There are three variations of this type of cover:-
Whole of life
A type of life insurance contract that provides for insurance coverage of the contract holder for his/her entire life. Unlike term life insurance, which covers the contract holder until a specified age limit, a traditional whole life policy never runs out. Upon the inevitable death of the contract holder, the insurance payout is made to the contract’s beneficiaries.
Level term cover
Level term life insurance is one of the most common types of life insurance available. As its name suggests, the amount of cover provided by this kind of policy does not change over time. This means that it won’t increase in line with inflation, or any other measure.
Decreasing term cover
A type of annual renewable term life insurance that provides a death benefit that decreases at a predetermined rate over the life of the policy. Premiums are usually constant throughout the contract, and reductions in policy payout will typically occur monthly or annually.
Critical illness insurance
Critical illness insurance, is an insurance product in which the insurer is contracted to typically make a lump sum cash payment if the policyholder is diagnosed with one of the specific illnesses on a predetermined list as part of an insurance policy.
The policy may also be structured to pay out regular income and the payout may also be on the policyholder undergoing a surgical procedure, for example, having a heart bypass operation.
The policy may require the policyholder to survive a minimum number of days (the survival period) from when the illness was first diagnosed. The survival period used varies from company to company, however, 14 days is the most typical survival period used.
The contract terms contain specific rules that define when a diagnosis of a critical illness is considered valid. It may state that the diagnosis need be made by a physician who specialises in that illness or condition, or it may name specific tests, e.g. EKG changes of a myocardial infarction, that confirm the diagnosis.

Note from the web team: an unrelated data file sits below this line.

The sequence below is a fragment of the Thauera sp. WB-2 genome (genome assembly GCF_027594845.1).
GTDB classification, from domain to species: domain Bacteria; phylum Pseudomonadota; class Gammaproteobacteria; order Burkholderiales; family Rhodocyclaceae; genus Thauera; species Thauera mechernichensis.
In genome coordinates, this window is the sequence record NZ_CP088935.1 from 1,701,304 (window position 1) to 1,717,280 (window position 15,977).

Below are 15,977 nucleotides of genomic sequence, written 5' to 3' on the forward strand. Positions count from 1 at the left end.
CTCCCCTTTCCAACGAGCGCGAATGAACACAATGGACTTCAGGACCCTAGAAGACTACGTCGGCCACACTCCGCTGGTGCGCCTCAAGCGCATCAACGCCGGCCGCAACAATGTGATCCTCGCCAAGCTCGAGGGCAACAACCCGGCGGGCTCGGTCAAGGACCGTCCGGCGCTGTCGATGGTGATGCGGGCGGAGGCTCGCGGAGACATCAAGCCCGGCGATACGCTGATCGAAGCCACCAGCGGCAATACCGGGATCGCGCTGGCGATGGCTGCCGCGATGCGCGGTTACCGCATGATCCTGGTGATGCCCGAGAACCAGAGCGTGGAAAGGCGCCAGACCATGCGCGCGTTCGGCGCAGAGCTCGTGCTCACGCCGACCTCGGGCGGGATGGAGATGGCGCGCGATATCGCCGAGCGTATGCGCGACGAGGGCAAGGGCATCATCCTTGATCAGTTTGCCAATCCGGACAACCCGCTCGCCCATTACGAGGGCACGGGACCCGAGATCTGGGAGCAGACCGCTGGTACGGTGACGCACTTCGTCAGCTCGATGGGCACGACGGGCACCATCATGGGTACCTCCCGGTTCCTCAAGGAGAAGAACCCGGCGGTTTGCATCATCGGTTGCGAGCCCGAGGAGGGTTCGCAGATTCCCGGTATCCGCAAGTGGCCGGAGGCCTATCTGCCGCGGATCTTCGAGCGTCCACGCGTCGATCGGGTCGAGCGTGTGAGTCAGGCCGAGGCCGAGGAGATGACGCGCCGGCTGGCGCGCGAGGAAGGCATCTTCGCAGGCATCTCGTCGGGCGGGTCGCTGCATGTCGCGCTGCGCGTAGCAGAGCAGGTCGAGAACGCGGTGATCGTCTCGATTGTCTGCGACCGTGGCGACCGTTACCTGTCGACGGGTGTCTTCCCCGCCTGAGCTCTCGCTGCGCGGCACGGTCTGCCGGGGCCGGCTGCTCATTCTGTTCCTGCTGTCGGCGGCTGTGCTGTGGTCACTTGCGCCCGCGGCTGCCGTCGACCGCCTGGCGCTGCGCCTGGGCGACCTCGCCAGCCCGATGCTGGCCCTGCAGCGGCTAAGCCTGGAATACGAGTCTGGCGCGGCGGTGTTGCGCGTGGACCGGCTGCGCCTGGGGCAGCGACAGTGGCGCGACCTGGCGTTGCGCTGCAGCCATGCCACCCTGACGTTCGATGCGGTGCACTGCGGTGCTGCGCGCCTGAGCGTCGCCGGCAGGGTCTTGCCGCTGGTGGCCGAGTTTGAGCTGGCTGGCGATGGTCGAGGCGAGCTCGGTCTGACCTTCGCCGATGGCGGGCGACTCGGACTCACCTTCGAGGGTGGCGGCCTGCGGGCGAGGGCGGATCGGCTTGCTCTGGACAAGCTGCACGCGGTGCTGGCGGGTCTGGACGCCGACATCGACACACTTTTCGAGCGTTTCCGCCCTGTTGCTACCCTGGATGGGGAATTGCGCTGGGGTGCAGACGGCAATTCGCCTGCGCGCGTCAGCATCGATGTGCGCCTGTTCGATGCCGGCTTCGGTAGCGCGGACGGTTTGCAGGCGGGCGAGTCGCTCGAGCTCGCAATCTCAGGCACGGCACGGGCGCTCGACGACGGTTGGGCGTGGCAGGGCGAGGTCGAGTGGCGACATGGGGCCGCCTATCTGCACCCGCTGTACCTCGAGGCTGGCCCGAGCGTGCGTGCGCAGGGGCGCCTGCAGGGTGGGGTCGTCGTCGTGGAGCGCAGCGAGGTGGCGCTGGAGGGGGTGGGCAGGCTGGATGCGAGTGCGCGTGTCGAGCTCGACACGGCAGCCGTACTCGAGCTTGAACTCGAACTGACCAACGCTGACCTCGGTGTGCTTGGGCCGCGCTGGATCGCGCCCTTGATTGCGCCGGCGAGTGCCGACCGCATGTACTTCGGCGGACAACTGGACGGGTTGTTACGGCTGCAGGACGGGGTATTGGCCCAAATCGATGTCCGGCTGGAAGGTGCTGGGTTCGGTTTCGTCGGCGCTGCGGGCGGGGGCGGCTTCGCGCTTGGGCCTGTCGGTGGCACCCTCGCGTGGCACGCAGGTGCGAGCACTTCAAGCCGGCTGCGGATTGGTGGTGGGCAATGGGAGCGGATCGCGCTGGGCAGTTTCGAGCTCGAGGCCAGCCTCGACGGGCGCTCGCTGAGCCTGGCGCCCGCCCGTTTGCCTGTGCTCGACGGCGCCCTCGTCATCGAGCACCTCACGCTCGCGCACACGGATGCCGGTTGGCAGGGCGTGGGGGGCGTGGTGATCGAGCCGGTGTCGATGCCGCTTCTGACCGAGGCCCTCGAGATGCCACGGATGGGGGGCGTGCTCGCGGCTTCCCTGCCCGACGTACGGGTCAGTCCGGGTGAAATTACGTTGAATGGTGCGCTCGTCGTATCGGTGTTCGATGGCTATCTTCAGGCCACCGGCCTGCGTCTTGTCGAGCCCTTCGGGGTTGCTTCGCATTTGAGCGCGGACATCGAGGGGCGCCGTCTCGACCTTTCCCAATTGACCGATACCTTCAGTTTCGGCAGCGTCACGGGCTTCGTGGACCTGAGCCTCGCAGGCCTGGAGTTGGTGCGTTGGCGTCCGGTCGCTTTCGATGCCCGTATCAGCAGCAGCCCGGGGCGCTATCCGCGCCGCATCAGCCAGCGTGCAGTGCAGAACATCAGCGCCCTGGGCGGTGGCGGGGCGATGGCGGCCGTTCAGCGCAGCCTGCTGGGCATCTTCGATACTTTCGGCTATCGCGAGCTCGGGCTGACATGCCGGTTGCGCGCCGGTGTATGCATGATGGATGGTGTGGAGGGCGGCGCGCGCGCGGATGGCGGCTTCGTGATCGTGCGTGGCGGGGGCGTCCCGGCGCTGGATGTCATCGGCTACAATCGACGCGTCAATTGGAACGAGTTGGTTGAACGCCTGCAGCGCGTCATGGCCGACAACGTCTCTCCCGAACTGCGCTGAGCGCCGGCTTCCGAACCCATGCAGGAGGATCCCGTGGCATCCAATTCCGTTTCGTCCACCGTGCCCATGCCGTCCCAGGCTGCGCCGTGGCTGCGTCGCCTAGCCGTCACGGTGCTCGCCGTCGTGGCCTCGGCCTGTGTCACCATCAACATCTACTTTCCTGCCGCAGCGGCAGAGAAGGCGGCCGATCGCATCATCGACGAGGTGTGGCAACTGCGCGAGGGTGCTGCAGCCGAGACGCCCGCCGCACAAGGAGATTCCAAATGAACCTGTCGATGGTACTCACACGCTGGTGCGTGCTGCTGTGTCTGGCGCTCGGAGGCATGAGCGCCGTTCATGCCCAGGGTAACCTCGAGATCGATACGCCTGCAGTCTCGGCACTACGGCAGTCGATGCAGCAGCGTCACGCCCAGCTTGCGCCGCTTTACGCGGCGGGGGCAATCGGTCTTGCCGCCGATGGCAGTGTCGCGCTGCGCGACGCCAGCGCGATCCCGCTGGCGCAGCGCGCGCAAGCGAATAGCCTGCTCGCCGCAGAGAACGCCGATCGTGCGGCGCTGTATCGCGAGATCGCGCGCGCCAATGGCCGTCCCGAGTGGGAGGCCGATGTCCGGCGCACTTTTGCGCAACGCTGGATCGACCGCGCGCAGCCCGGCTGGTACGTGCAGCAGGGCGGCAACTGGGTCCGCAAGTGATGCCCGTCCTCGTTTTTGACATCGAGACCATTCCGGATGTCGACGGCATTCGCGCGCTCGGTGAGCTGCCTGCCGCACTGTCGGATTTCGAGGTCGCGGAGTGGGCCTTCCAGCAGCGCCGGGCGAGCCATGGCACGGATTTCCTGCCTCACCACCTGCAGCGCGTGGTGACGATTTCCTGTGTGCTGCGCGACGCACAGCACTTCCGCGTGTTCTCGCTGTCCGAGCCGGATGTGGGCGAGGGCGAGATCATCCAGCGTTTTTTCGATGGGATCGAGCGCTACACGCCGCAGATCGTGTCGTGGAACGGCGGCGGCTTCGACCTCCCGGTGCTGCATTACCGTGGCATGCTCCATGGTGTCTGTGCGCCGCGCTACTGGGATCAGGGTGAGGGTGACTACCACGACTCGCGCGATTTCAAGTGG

In some markets, however, the definition of a claim for many of the diseases and conditions have become standardised, thus all insurers would use the same claims definition. The standardisation of the claims definitions may serve many purposes including increased clarity of cover for policyholders and greater comparability of policies from different life offices. For example, in the UK the Association of British Insurers (ABI) has issued a Statement of Best Practise which includes a number of standard definitions for common critical illnesses as below
The schedule of insured illnesses varies between insurance companies. In 1983, four conditions were covered by the policy, i.e. heart attack, cancer, stroke and coronary artery by-pass surgery.
Examples of other conditions that might be covered include:
- Alzheimer’s disease
- kidney failure
- A major organ transplant
- multiple sclerosis
- HIV/AIDScontracted by blood transfusion or during an operation
- Parkinson’s disease
- paralysis of limb
- terminal illness
Permanent health insurance
Permanent Health Insurance (PHI) is an insurance policy designed to pay you a monthly amount if you are unable to work due to illness, injury or disability. The plan can continue to payout either until you are well enough to return to work or you reach the end of the policy life.
Accident, sickness and unemployment cover
Accident, sickness and unemployment (ASU) insurance provides financial protection if you are unable to work as a result of an accident or ill health, or in the event that you become unemployed through no fault of your own.